The Challenger Tragedy

Much about this unfortunate event has already written. Suffice it to say that on January 28, 1986 the shuttle Challenger and all seven crewmembers were lost when the vehicle structurally broke up due to severe aerodynamic stress. The break-up was due to cold weather, which caused an O-ring to improperly seat in its groove. As the flight progressed, the faulty O-ring allowed hot gasses to burn through the SRB casings. The burning gas cut like an acetylene torch into the aft hydrogen fuel tank dome of the shuttle's external tank (ET), and the SRB/ET attach points.

The SRB rotated around crashing into the ET's liquid oxygen tank. This caused complete break-up of the external tank, which threw the orbiter Challenger off exposing it to extreme aerodynamic stress. The Challenger broke up in large sections, including the forward fuselage containing the crew compartment.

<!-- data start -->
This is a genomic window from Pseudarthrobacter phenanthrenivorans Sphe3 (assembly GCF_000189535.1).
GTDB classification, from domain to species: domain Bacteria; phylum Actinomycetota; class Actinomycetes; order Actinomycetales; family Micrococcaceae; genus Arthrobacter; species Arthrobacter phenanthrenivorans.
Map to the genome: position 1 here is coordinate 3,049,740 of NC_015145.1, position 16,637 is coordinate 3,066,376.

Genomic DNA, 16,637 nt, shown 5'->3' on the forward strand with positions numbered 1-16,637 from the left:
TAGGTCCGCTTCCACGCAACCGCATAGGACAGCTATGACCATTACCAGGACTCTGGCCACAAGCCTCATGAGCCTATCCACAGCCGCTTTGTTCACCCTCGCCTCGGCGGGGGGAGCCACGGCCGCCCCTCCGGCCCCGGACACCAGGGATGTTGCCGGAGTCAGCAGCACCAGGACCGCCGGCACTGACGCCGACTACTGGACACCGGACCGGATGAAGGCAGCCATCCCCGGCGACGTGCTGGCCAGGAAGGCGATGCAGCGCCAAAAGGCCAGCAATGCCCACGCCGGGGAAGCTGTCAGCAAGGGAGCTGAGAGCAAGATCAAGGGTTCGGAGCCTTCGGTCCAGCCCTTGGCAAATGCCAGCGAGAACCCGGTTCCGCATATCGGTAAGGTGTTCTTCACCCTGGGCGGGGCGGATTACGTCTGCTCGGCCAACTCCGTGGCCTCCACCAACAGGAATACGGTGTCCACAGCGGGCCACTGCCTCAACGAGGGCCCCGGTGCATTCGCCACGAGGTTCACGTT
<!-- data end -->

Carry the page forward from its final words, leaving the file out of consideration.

The crew is believed to have survived the vehicle break-up, though the G-forces would have most likely rendered them unconscious. The crew perished two minutes later when the crew compartment crashed into the Atlantic Ocean at over 250 miles per hour.

The loss of Challenger led to many management reforms, and safety-related changes to the to the shuttle systems (see "Going To Work In Space" for more details). The Shuttle program stood down for nearly three years undergoing hundreds of modifications to the SRB joints, the Orbiter, and ET.

The reforms paid off when Discovery launched safely into orbit on September 29, 1988 carrying the TDRS-C satellite, and five astronauts.